Redefining Success

For some reason, the topic of “success” has come up in conversation a lot lately. It started with a party a few weeks back. My ever-controversial friend, Royce, thought it’d be a good idea to rank our group of friends from the most to least successful. Probably not the most sensitive thing to do. But it did get me thinking about our conventional definitions of success.

The typical formula for success in North America looks something like this:

How much money you make
+ how many “achievement hoops” you’ve jumped through
= how successful you are

By achievement hoops I mean those socially acceptable milestones that we are traditionally raised to pursue. These include things like:

  • Highschool diploma
  • College/University degree
  • Car(s)
  • House
  • Bigger house
  • Fancy stuff in your bigger house
  • Nice clothes
  • Girlfriend/boyfriend
  • Marriage
  • Children
  • High-paying job
  • Retirement
  • Grandchildren

By this measure, I rank pretty, pretty low on the ol’ success scale. I don’t own a house. Much of my clothes are unfit for a hobo. I’m single. No kids. I work in the non-profit sector. I don’t even have a full head of hair. Or even a half-full head of hair for that matter.

So perhaps that’s why I’d like to offer an alternative approach to measuring success.

The traditional formula is narrow. It fails to make room for those people who deviate from the “socially acceptable” path. It discourages and negatively judges alternative lifestyles (like simple living). It pressures people to jump through achievement hoops they don’t really want to jump through or aren’t ready to jump through (how many people do you know who got married because they thought they should and not because they were ready?).

It also fails to account for things like life experiences, wisdom, character, the quality of our relationships, how closely we’re following our dreams, compassion, etc.

As Henry David Thoreau said, “If a man does not keep pace with his companions, perhaps it is because he hears a different drummer. Let him step to the music which he hears, however measured or far away.”

I prefer to define success as the degree to which you are satisfied with the core priorities in your life. I’m sure it’s not a perfect definition but it’s working for me.

And being a visual learner, here’s how I map it out:

How it works:

  • Identify the priority areas in your life—the things that matter to you—and divide the circle into that many segments (there are many other areas in my life that I haven’t included in this example).
  • Mark how satisfied you are with each segment of your life. The closer to the center of the circle, the more satisfied. (Red circle = unsatisfied; yellow = somewhat satisfied; blue = satisfied; green = very satisfied).
  • With this visual, you’ll be able to see what your outliers are and identify areas of dissatisfaction. Take note of these and put together some action plans to help you address them.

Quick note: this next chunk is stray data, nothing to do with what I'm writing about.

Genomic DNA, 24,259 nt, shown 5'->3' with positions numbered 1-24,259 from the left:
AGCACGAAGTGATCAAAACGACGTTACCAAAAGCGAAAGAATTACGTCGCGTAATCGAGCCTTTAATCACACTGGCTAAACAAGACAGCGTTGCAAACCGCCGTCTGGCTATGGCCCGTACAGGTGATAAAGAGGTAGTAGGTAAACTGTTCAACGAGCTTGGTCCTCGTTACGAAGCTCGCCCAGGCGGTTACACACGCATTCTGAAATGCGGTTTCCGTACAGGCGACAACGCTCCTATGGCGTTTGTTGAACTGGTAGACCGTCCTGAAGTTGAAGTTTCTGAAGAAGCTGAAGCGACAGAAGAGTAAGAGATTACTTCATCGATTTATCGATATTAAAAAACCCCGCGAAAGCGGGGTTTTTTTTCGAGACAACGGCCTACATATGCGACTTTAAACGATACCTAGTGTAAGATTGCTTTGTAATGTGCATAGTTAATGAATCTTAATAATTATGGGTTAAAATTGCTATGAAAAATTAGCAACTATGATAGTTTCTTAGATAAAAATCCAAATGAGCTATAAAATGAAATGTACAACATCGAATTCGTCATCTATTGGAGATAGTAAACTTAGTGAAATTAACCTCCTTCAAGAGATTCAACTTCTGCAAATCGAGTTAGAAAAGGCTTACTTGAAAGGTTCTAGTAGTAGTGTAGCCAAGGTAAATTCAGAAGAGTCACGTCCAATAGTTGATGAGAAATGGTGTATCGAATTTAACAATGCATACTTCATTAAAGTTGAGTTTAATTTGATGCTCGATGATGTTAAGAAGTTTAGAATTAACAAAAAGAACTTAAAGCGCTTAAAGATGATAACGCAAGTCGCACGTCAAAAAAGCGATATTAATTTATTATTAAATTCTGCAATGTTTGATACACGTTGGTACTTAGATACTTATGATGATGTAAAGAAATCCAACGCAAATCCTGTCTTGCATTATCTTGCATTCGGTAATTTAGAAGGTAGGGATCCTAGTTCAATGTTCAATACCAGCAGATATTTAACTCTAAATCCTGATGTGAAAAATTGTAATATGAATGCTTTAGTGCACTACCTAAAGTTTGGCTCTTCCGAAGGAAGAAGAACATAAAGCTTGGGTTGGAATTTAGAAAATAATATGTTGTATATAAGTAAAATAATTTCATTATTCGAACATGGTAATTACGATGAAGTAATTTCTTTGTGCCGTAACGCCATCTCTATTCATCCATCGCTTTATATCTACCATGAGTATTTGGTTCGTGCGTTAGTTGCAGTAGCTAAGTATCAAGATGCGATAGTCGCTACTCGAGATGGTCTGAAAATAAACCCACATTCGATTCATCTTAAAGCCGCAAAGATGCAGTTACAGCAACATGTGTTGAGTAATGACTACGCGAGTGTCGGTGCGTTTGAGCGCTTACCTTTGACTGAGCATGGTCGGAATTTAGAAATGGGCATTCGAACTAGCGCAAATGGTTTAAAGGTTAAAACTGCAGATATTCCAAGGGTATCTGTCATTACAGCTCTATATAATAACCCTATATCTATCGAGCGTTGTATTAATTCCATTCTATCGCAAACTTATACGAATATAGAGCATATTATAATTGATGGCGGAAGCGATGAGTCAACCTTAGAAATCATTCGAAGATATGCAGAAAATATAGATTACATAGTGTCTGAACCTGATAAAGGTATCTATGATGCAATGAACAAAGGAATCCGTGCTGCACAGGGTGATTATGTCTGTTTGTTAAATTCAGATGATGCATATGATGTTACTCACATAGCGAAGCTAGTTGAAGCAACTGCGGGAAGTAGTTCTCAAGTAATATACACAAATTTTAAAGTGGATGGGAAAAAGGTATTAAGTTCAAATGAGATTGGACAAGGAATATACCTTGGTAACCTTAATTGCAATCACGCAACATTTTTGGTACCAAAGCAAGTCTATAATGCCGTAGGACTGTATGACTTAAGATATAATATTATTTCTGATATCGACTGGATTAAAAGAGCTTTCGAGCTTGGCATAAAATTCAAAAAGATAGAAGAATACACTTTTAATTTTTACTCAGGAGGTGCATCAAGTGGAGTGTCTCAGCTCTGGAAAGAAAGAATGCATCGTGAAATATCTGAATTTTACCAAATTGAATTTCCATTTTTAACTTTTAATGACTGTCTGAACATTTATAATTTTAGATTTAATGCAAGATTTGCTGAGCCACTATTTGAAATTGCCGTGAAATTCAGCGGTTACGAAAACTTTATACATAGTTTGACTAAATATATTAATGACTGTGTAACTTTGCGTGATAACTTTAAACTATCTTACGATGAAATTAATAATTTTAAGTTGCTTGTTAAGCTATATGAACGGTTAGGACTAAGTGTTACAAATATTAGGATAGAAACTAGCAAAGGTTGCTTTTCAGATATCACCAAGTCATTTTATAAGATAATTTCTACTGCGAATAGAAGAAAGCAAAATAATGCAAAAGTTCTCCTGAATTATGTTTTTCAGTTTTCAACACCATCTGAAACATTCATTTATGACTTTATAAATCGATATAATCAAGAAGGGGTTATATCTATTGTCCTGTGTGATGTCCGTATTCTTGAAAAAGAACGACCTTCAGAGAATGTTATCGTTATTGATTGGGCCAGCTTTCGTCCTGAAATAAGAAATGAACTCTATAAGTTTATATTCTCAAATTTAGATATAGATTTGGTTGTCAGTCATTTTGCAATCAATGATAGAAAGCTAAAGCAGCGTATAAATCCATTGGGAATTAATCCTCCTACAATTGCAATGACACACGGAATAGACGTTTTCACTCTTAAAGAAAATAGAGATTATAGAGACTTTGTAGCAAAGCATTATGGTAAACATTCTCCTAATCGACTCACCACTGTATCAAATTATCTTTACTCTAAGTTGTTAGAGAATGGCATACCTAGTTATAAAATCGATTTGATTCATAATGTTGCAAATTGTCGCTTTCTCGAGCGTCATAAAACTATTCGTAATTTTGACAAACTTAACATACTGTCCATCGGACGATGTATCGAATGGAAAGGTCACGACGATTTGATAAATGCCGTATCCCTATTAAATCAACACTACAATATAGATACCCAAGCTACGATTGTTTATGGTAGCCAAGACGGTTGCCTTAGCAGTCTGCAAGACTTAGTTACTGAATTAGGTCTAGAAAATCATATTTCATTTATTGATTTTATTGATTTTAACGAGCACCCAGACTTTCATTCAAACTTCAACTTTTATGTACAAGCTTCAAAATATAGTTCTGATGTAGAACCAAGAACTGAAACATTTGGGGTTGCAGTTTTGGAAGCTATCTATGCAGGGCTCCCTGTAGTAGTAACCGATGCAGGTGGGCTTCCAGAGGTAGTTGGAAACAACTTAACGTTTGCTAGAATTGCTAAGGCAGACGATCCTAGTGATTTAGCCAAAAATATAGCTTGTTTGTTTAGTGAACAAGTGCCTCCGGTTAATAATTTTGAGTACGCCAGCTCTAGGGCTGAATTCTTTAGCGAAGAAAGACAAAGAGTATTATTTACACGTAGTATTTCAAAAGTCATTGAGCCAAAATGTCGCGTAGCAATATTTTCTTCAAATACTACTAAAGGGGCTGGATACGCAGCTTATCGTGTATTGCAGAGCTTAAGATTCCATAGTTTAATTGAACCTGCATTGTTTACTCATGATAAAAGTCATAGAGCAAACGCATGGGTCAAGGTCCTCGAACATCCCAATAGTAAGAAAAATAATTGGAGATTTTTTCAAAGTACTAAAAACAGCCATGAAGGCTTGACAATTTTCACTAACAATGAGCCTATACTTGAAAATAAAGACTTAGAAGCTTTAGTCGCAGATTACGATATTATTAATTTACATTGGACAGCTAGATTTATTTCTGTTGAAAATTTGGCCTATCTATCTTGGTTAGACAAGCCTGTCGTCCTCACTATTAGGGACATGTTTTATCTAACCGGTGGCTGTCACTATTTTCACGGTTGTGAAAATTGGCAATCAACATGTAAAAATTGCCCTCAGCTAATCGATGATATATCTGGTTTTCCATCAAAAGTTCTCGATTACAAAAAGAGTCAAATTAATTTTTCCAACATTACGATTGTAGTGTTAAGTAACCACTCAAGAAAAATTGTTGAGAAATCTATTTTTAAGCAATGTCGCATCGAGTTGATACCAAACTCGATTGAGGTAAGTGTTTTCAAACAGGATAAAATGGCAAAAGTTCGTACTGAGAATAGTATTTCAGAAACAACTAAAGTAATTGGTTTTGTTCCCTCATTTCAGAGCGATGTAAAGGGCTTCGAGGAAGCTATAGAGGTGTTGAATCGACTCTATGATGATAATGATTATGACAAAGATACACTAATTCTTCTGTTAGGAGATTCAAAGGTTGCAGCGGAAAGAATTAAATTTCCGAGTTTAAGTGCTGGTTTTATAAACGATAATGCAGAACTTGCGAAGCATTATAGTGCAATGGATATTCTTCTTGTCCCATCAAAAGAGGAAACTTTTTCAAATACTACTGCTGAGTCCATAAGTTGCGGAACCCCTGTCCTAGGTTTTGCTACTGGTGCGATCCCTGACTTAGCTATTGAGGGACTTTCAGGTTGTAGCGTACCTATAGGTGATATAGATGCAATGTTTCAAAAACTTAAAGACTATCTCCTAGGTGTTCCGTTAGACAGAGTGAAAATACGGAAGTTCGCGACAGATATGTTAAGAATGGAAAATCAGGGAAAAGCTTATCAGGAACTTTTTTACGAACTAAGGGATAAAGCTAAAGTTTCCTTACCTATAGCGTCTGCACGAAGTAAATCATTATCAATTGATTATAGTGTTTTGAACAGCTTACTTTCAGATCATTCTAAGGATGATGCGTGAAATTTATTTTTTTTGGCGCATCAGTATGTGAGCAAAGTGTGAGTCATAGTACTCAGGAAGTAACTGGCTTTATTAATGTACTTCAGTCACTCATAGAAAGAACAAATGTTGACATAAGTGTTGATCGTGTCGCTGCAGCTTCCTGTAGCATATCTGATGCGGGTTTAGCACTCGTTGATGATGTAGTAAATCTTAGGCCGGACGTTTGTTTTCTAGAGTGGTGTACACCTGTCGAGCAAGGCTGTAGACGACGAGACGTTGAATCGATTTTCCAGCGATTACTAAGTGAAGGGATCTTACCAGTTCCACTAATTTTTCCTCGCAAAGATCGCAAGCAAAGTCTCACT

I prefer this model because it’s subjective and customized for the individual. It relies on internal, qualitative assessments rather than external, quantitative measurements.

We all want to live “successful” lives. I just think the “income + hoops” definition is a wee bit too narrow.

Anyway, that’s my two cents on success. What’s your definition?

__________________________________

Funny stories. Good advice. Josh Martin is the author of the book “Simple(ton) Living: Lessons in balance from life’s absurd moments.” Click here to learn more and to purchase a copy.

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9 Responses to Redefining Success

  1. Damien says:

    Something for your “I never…” quest.

    http://www.tallshipsadventure.org/voyages/adult_1.html

  2. Mandy says:

    Fantastic post Josh. I’d like to say, on official blog record, that all of our friends are frickin’ successful. We’re a pretty smart bunch of goons, each in our own special way 😉

    I really like the visual for the areas success measurement. Would be a useful tool to help set personal goals. I also like it because it looks like a crokinole board, which I now deem as the crystal ball of success measurement AND a fun & somewhat painful game.

  3. Amy says:

    I like to replace ‘success’ with ‘significance’. When I die, I hope people are able to discuss the significance I made in their lives, and in the lives of others, and to society instead of my ‘success’, or even my personal ‘satisfaction’. In an individualist and “more-ish” society, we are never satisfied. If we live our lives striving to achieve our own personal satisfaction, it’s a slippery slope because we can fall into the trap of equating that satisfaction with what the world defines as ‘success’ in those areas, and then we fail to look to our neighbours to and focus on satisfying their legitimate needs. Do we want our gravestones to read “S/he felt good” or “S/he made other people feel good”? Great blog, thanks for brining up the question!

  4. Bryna says:

    Amy’s answer is so good! I wholeheartedly agree. I think for me, success is also defined by being able to provide a “better” life for my son than the one that my parents were able to provide for me. They’re amazing people, but had very little money. To be able to provide financially for my son – to take him on trips, to pay for his education – that would define success for me. And on top of that, as Amy said, living a significant life above a stereotypically successful one – I’ve already blown that chance by doing everything in life backward. Lol. But I’m happy, and I have a great kid who loves other people – that’s enough for me.

  5. Pingback: True Cost Economics and Decision-making | Josh Martin Ink

  6. Pingback: Redefining our relationship with work | Josh Martin Ink

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